Cosmological evolution of the Nitrogen abundance.
The abundance of nitrogen in the interstellar medium is a powerful probe of star for- mation processes over cosmological timescales. Since nitrogen can be produced both in massive and intermediate-mass stars with metallicity-dependent yields, its evolution is challenging to model, as evidenced by the differences between theoretical predictions and observations. In this work we attempt to identify the sources of these discrepancies using a cosmic evolution model. To further complicate matters, there is considerable dispersion in the abundances from observations of DLAs at redshift 2 - 3. We study the evolution of nitrogen with a detailed chemical evolution model and find good agreement with observations, including the relative abundances of N/O and N/Si ratios. We find that the principal contribution of nitrogen comes from intermediate mass stars, with the exception of systems with the lowest N/H, where nitrogen production might possibly be dominated by massive stars. This last result could be strengthened if stellar rotation which is important at low metallicity can produce significant amounts of nitrogen. Moreover, these systems likely reside in host galaxies with stellar masses below 10**8.5 solar mass. We also study the origin of the observed dispersion in nitrogen abundances using the cosmological hydrodynamical simulations Horizon-AGN. We conclude that this dispersion can originate from two effects: differ- ence in the masses of the DLA host galaxies, and difference in the their position inside the galaxy.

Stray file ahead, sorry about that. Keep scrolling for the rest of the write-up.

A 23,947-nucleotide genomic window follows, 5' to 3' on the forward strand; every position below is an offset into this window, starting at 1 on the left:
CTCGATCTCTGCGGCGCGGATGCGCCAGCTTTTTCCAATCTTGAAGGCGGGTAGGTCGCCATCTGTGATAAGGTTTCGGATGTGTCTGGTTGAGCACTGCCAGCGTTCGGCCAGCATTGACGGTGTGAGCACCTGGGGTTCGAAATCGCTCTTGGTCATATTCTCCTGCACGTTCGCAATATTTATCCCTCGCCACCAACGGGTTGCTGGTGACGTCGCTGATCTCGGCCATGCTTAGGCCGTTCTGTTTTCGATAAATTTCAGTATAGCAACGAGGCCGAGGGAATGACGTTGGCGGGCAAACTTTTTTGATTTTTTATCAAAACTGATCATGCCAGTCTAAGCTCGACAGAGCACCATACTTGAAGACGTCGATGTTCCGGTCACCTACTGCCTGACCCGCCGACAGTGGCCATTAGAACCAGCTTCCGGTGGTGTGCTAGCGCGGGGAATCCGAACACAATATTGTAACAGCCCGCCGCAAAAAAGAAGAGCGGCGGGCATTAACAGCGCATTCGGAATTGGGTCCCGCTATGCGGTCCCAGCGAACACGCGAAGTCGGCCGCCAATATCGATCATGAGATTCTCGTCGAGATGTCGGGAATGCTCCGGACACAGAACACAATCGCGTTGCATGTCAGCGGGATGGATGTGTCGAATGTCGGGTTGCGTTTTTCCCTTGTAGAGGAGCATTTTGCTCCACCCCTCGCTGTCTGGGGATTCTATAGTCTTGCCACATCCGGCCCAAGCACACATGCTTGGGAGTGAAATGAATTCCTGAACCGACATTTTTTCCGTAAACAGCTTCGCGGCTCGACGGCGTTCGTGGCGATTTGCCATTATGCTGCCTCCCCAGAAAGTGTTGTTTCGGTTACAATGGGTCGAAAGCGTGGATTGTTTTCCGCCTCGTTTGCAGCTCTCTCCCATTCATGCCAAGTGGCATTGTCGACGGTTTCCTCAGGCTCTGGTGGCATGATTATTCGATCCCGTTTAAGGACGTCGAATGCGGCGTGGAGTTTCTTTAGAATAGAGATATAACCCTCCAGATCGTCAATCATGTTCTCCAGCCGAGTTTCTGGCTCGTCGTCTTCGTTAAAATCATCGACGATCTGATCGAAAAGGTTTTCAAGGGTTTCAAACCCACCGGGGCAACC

Publisher URL: http://arxiv.org/abs/1710.10075